Big Deal Notes

Big Deal & How Can We Cancel Journals
Facilitated by John Carey, Notes by Jessica Spears

Various methods for cutting down on the cost of journal subscriptions were

  • Pay-per-view
  • Patron Driven Acquisition
  • Tokens which can be bought at the beginning of the year and later redeemed for articles.
  • Tiered pricing can be negotiated with the vendors.
  • Consortiums can be used to negotiate with a larger group of users.
  • “Get it now” links can be added to SFX. The patron gets the article immediately and the library gets the bill at the end of the month.
  • Leasing e-textbooks, rather than buying them.
  • Ranking journals with multiple different metrics in order to negotiate with publishers more effectively.

There are problems with the current way of paying for journals.

Embargoes on the latest issues are put in place to protect the print, even on popular and news-heavy journals where the latest issues are the only ones that patrons need.

The cost of base packages are so steep that one package is sometimes more than the entire budget for a department.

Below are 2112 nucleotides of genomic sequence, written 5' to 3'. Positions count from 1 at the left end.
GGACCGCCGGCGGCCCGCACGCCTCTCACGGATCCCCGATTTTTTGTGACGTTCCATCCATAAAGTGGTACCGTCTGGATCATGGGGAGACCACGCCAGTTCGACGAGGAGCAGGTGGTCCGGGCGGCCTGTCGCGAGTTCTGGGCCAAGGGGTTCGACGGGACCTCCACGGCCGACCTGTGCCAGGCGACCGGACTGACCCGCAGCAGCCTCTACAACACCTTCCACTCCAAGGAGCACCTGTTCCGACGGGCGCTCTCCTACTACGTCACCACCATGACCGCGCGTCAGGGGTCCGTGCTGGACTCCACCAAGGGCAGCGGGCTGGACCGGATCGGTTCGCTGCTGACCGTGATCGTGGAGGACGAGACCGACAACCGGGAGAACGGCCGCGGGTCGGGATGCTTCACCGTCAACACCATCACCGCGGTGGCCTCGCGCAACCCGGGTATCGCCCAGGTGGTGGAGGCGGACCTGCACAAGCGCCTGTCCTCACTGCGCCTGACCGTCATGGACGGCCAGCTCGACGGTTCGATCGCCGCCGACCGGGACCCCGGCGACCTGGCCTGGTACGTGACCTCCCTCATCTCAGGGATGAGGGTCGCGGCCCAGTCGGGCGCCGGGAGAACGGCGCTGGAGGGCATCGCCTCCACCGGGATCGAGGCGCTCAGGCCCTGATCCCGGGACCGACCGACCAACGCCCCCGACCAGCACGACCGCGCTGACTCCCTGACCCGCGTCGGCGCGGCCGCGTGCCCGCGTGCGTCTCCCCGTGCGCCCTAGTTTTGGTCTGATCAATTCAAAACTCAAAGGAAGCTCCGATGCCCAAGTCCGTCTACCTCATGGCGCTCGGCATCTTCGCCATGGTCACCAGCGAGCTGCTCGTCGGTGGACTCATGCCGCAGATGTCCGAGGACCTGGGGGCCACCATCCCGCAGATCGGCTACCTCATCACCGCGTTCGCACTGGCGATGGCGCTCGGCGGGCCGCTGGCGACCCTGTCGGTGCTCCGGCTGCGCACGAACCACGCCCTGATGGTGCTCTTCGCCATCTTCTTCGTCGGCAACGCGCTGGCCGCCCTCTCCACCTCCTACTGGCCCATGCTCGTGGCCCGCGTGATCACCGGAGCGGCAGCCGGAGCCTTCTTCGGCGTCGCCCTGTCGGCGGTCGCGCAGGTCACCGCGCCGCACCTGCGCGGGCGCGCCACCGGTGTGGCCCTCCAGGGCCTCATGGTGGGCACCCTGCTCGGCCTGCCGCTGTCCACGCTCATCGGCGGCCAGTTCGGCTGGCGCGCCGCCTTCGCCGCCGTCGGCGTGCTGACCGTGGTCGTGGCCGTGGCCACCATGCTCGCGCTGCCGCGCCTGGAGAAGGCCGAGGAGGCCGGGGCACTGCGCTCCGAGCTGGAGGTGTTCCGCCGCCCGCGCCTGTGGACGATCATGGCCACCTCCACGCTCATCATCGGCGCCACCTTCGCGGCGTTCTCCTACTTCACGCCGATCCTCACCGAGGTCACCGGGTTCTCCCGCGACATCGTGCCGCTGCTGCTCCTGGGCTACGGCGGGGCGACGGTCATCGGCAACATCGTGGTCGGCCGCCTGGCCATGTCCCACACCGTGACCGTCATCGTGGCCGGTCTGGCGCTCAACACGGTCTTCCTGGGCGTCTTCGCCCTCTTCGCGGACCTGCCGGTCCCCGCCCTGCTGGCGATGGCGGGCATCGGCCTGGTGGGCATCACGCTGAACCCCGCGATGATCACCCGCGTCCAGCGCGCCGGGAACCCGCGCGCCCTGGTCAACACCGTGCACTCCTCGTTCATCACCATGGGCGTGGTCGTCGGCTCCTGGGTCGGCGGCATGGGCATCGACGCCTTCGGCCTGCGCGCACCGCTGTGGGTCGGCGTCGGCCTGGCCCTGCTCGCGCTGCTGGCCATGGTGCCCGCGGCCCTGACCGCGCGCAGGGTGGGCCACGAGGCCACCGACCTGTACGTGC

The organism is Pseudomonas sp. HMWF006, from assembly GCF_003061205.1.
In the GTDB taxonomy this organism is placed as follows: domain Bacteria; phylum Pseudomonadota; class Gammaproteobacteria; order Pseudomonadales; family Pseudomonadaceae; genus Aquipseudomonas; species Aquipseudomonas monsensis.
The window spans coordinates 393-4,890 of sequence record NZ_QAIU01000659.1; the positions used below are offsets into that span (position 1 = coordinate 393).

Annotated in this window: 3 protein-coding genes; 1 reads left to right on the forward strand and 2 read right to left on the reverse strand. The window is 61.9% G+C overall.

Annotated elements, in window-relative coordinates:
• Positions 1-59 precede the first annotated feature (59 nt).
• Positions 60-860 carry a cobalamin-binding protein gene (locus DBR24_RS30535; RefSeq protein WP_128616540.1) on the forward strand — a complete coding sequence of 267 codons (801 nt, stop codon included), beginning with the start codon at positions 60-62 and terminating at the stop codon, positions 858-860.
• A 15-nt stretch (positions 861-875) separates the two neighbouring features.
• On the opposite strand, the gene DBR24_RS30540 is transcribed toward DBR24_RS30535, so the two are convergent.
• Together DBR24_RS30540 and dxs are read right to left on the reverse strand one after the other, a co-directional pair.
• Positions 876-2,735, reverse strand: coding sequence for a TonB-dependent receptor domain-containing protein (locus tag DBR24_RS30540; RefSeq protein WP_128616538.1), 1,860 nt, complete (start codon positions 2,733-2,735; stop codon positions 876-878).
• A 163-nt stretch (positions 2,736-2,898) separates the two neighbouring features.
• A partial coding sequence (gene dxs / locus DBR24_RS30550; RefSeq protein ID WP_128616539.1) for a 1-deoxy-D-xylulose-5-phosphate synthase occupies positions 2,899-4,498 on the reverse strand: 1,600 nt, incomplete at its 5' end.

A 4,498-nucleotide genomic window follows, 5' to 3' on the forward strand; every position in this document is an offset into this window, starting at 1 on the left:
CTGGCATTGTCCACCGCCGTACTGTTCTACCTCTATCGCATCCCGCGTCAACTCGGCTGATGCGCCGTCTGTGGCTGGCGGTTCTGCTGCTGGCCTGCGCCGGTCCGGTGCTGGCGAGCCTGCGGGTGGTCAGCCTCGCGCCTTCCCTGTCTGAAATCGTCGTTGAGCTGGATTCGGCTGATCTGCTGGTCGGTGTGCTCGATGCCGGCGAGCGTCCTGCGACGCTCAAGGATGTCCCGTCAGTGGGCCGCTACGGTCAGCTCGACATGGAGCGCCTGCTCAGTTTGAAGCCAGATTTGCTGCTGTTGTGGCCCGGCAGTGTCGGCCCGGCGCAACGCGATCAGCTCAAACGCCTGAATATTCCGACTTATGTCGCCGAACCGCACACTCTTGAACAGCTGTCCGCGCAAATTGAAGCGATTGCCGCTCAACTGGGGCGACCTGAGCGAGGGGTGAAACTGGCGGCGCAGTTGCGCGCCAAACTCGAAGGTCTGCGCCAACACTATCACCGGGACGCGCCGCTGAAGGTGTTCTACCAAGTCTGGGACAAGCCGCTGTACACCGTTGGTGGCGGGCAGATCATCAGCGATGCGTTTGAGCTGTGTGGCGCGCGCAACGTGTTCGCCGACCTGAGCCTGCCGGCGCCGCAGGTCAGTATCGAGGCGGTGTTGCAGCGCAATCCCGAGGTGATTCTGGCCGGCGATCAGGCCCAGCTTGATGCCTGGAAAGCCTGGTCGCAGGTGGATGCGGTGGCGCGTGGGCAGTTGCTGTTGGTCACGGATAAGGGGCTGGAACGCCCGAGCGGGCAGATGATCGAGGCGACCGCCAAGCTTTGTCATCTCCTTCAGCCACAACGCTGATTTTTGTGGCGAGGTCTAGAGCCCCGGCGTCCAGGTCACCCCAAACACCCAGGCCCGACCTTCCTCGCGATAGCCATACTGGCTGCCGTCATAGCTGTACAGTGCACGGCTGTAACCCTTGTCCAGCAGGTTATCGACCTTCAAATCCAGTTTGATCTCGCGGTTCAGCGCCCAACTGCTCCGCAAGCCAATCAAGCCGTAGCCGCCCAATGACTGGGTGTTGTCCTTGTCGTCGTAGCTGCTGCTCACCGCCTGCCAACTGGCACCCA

Because databases are so expensive, libraries have to limit patrons to one package when more than one would have been better.

A la carte options are not available. All you need is one or two journals, but the publisher or vendor does not offer single titles.

Springer has ads in their database. (could this be a future trend?)

You can’t browse Science or Nature from cover to cover on the online version. You have to pull up each article one at a time.

We need a version of “Rent-to-own” in which if a library pays for a certain number of articles in a journal issue, the library can buy the issue for a discounted price.

The lovely librarians from Proquest and Inspec added some insights from the publishers’ perspective.

  • Think about journal packages like TV cable. You may not need three Spanish channels but in order to get AMC, you have to get Telemundo.
  • Publishers charge database managers and indexers enormous amounts.
  • Flexible packages would be very hard on vendors, who have to get some idea of how much money they will make in the coming year.

Things to remember:

  • Cost per use is good for getting a sense of the usefulness of a journal or package.
  • The visibility and availability of a journal affects if it is used. One online journal was getting good steady use. After the library cut the journal, there was no outcry and few turn aways. When the library picked up the journal again, it got steady use again.
  • The Annals of Mathematics tried to go to a voluntary subscription model, but so many subscribers cancelled that they had to start charging again.